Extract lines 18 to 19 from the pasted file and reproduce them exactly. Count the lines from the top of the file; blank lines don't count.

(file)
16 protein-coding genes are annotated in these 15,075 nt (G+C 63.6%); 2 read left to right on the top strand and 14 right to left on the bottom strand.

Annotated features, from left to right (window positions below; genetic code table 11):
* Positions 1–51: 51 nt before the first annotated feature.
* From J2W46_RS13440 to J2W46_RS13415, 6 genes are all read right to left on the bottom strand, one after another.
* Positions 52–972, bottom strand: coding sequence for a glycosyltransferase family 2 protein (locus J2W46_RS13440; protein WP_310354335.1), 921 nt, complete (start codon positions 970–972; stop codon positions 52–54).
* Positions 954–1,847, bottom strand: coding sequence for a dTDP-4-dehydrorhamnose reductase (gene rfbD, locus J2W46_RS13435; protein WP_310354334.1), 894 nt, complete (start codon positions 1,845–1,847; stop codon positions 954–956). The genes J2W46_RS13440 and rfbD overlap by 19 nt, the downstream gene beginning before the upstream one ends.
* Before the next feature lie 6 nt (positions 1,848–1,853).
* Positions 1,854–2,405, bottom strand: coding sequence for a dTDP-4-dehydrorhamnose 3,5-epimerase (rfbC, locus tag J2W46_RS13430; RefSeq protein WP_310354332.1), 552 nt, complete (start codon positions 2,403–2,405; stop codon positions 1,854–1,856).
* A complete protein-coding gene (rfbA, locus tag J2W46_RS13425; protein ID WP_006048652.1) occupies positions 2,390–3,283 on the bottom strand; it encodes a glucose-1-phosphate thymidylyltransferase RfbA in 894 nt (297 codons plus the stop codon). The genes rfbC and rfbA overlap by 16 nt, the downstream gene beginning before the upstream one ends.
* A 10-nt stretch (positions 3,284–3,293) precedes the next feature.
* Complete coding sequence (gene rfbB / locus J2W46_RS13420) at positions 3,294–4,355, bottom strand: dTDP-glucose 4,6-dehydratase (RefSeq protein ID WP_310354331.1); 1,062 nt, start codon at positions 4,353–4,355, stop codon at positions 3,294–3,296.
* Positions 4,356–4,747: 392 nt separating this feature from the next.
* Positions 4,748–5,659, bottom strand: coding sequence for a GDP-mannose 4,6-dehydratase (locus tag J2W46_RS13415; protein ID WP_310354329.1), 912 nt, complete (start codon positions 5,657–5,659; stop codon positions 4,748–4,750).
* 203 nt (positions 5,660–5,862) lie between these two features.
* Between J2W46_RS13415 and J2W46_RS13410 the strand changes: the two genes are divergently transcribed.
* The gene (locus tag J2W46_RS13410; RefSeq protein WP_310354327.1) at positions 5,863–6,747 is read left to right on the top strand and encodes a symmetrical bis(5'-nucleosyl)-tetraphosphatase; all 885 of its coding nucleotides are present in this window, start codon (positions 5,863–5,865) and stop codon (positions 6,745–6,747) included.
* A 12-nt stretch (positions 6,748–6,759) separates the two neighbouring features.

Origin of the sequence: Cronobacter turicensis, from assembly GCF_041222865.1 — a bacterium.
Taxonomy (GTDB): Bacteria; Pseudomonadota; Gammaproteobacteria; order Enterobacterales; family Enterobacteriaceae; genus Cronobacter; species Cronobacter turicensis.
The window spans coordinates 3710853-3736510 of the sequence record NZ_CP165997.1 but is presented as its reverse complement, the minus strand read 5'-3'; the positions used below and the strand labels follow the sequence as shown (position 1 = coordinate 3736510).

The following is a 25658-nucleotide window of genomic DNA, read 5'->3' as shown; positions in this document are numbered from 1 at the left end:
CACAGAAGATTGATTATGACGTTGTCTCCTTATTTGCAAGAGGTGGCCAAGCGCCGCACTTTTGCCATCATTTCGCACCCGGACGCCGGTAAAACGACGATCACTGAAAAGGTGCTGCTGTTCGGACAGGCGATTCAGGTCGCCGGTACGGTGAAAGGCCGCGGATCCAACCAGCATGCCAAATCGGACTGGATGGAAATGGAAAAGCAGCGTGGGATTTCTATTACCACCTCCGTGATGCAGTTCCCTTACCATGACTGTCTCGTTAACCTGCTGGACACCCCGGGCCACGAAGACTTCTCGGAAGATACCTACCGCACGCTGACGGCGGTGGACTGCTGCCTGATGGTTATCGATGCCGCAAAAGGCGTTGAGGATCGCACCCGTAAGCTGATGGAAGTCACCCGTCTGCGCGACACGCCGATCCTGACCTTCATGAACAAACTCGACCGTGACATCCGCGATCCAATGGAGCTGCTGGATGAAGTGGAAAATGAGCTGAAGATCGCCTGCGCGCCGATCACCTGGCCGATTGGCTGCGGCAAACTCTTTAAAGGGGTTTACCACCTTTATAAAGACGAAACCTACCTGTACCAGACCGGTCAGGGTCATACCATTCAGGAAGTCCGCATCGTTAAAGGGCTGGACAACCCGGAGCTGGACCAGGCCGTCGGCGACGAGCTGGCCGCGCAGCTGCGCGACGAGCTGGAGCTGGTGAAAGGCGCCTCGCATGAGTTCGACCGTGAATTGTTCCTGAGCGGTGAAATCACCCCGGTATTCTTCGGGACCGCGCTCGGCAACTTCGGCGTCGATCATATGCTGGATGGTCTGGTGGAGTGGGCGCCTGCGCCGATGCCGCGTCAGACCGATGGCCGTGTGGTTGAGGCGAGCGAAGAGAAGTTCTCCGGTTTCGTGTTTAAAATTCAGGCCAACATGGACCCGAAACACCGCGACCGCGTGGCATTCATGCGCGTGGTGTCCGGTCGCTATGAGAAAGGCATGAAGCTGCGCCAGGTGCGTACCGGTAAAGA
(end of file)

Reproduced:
Origin of the sequence: Cronobacter turicensis, from assembly GCF_041222865.1 — a bacterium.
Taxonomy (GTDB): Bacteria; Pseudomonadota; Gammaproteobacteria; order Enterobacterales; family Enterobacteriaceae; genus Cronobacter; species Cronobacter turicensis.